The 2007/8 post-election violence saw the deaths of 1,133 persons and displaced more than 600,000 persons. While 300,000 were able to return to their residences or to integrate, there continues to remain IDPs who do not have a durable solution. Since multi-party elections in 1992, displacement has been commonplace during general election periods. Tensions and displacements persist even outside of the general elections. Post-conflict peace-building initiatives are therefore necessary to meet the human needs for justice and reconciliation and to prevent the reoccurrence of conflict and to address the protection concerns of persons who continue to remain displaced (IDPs).
As RCK recognizes the need for a coherent, integrated and coordinated approach, our peace-building initiatives recognise the need for sustainable peace. To this end, our activities incorporate capacity enhancement on conflict transformation, peace-building and reconciliation with national peace committees, trainings on sexual and gender based violence, open fora or barazas with different demographic groups (elders, women and youth), cohesion activities and income-generating activities. Community leaders from both the IDP and host communities and local administration play a key role as facilitators in these activities.
Peace-building has also been used alongside efforts for reintegration into the community. Though the long-term impact of peace-building is yet to be seen, the immediate effects of these activities include the restitution of property, the building of relationships across ethnicities, the establishment of women’s support groups and the potential establishment of peace clubs in schools. Ministry of State for Special Programmes, December 2011.
It has emerged that the lack of livelihood opportunities for youth played a large part in their participation in the post-election violence. It is important therefore to address the socio-economic concerns of post-conflict populations to ensure that they have a vested interest to sustain peace and stability. One motivation for this is to empower them economically and RCK has effected this through activities that include tree planting and knitting. RCK also encourages the youth to take advantage of existing structures such as their local community development funds to improve their capacity for finding livelihoods.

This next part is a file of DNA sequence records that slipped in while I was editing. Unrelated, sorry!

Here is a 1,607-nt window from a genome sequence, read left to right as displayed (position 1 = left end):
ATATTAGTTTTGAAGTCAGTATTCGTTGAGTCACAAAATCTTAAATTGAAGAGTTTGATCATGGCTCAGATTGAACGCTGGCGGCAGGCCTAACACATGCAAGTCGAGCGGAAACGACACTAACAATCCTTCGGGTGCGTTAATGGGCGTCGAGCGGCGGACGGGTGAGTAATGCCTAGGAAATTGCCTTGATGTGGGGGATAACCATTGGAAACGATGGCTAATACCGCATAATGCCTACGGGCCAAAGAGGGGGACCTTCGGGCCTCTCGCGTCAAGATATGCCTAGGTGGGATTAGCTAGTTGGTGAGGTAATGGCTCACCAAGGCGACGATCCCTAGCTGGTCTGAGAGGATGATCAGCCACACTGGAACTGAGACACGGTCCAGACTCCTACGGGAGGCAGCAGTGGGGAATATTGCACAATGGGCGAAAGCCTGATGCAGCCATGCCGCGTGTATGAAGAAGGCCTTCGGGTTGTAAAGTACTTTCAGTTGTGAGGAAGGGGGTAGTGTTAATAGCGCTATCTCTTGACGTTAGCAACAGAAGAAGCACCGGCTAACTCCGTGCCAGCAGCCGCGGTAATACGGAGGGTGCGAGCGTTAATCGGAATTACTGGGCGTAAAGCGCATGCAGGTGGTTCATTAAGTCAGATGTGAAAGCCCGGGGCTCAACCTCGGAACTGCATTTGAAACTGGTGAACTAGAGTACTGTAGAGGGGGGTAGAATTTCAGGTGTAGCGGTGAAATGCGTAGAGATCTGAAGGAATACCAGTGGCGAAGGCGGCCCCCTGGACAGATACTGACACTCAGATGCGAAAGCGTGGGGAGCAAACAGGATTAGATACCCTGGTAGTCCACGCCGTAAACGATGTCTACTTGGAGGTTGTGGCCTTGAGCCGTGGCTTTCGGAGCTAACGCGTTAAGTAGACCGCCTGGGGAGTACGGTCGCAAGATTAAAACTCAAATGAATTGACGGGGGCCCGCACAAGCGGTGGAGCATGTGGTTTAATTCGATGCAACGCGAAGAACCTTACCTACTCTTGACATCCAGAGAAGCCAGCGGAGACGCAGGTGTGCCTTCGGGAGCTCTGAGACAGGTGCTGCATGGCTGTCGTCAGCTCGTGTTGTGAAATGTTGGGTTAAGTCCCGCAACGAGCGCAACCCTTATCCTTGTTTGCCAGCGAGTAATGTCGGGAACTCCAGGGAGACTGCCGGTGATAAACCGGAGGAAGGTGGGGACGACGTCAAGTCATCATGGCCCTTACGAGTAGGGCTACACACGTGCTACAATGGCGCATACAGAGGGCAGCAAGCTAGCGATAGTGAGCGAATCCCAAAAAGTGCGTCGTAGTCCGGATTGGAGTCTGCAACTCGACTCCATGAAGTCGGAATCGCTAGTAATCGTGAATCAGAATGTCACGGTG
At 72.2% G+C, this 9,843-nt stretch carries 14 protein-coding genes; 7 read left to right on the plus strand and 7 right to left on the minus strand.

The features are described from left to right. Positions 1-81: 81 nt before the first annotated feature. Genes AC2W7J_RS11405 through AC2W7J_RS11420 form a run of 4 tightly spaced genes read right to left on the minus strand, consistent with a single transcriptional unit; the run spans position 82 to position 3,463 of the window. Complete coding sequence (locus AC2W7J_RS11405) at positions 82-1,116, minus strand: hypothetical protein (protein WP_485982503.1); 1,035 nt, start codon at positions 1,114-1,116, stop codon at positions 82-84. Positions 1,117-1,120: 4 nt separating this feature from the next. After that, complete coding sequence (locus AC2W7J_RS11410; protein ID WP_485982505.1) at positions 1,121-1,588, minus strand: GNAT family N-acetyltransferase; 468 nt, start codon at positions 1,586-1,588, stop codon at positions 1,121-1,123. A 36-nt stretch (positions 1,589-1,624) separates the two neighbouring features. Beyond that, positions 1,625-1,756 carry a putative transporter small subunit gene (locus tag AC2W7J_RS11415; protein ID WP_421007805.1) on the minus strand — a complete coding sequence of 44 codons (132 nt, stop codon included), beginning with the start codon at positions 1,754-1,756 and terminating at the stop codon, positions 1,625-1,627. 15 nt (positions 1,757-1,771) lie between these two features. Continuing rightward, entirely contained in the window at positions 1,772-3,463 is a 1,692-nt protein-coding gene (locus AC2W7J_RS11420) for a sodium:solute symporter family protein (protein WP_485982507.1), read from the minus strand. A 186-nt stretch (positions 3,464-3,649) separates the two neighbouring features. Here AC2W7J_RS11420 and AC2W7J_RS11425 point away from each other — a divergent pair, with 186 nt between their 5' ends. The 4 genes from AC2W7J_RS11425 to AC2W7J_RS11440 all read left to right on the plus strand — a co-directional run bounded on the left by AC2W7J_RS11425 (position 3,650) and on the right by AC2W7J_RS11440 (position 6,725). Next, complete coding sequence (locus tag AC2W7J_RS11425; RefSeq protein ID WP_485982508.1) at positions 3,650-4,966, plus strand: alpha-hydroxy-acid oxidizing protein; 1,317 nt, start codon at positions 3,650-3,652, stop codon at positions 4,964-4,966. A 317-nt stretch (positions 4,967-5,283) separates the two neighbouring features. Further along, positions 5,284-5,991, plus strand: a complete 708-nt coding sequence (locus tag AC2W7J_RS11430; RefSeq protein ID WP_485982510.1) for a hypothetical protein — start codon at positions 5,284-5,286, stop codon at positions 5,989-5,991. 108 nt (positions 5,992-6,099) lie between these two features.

Ministry of State for Special Programmes, December 2011.
Peace barazas are intended to help communities to understand the reasons for conflict and to provide a platform in which they can participate in charting a way forward to prevent future conflict and violence. The meetings allow for the building of relationships and trust among the various communities and leaders from the IDP and host community who are trained by RCK and facilitate these forums. Religious and local administration are invited to participate.
Activities that integrate the youth are essential in promoting peace. Sports activities make possible this cross-cultural exchange as youth teams are facilitated to travel to different regions to interact and participate in sports tournaments. The playing teams have representatives from each community. During these tournaments, talks on peaceful co-existence are conducted by the village elders, community representatives and district peace committees. A Voluntary Counselling and Testing (VCT) mobile centre is set up for the youth and other community members during these tournaments. The interaction intends to demystify ethnicity and promote co-operation between the communities.
Women from different communities form knitting groups where they discuss peace related issues – the problems they face, why there is conflict, their role in the conflict and the way forward. These groups also help to restore relationships that were broken.
Trainings are important to reduce the occurrence of Sexual and Gender Based Violence (SGBV), drug abuse and the perpetuation of ethnic hostilities. RCK conducts SGBV awareness, child sexual abuse and drug abuse awareness and discussions on the demystification of ethnicity.The trainings are intended to empower the community to protect themselves better and to promote conflict resolution and peaceful coexistence.